The conservative challenger in Poland’s presidential election, Andrzej Duda, has defeated the incumbent, Bronislaw Komorowski, final results show.
Mr Duda won 51.5% of votes in the run-off, while Mr Komorowski polled 48.5%.
Mr Duda had edged Mr Komorowski, who had been the favourite, in the first round but did not gain the 50% needed to win outright.
The president has limited powers, but is head of the armed forces and can veto new laws.
The victory will be a wake-up call to Prime Minister Ewa Kopacz, an ally of Mr Komorowski, ahead of parliamentary elections this autumn.
Mr Komorowski conceded victory earlier, as exit polls were announced.
“I respect your choice,” he said, addressing voters. “I wish my challenger a successful presidency.”
Speaking to supporters in Warsaw, Mr Duda said: “Thank you President Bronislaw Komorowski for the rivalry of this presidential campaign and for your congratulations.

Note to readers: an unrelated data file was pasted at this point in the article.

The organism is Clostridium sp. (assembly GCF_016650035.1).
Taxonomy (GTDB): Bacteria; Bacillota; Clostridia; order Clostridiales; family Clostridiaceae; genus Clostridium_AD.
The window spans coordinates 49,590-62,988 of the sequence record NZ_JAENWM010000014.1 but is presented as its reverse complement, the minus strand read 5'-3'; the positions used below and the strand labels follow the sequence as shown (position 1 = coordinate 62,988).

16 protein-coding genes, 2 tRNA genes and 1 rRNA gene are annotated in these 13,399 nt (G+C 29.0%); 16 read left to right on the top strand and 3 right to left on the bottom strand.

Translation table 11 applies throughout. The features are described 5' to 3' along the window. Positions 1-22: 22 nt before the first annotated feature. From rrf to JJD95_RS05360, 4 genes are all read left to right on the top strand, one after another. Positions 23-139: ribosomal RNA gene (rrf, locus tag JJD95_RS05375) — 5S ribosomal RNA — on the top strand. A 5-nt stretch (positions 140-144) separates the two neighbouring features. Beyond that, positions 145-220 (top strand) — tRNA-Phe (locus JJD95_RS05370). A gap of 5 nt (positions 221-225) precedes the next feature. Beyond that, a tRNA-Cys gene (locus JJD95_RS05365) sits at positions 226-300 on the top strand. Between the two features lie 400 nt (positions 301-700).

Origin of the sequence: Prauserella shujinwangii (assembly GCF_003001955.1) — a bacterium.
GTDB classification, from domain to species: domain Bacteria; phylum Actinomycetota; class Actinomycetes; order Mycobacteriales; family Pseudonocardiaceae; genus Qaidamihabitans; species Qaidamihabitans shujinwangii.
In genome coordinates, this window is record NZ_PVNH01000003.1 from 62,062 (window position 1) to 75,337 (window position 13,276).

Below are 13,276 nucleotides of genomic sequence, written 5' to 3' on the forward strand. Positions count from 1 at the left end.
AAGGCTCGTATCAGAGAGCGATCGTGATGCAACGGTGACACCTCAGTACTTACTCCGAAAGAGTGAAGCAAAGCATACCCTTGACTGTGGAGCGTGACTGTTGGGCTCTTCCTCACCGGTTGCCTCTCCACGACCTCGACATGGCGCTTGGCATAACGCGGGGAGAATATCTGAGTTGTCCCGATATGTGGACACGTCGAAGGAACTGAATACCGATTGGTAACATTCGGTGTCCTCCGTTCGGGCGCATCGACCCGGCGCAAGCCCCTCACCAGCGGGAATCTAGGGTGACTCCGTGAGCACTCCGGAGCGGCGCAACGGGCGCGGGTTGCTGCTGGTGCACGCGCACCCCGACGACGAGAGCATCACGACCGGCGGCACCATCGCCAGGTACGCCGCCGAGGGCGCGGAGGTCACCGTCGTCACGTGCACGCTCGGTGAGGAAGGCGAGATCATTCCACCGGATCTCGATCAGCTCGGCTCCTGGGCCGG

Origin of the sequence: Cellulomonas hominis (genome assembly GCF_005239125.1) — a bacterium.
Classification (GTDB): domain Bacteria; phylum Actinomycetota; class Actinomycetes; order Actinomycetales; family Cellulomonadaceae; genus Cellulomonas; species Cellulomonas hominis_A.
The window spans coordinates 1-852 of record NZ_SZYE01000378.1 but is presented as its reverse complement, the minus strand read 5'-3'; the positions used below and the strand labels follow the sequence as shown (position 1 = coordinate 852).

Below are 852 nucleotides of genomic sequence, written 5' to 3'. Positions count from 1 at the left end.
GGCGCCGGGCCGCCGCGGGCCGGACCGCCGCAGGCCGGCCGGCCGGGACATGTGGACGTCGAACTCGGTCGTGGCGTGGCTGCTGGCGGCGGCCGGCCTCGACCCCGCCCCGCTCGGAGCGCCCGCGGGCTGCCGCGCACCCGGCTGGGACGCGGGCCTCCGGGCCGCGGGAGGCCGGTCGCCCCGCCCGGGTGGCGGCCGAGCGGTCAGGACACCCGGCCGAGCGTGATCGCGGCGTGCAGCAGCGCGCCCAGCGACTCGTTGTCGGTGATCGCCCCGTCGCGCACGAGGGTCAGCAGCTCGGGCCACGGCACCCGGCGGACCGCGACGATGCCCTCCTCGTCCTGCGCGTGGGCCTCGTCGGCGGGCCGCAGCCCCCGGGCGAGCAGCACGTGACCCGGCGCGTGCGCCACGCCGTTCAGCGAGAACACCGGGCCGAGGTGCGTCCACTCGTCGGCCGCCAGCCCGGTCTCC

“Those who voted for me voted for change. Together we can change Poland.”
Mr Komorowski, 62, took office five years ago after his predecessor, Lech Kaczynski, died in a plane crash.
He had been the favourite according to earlier opinion polls, and had been looking for a second term.
Mr Duda, 43, is from the right-wing opposition Law and Justice party, which is led by former President Kaczynski’s twin brother, Jaroslaw.
In the first round, Mr Duda attracted most support in the more conservative eastern regions of the country, near the border with Ukraine and Belarus.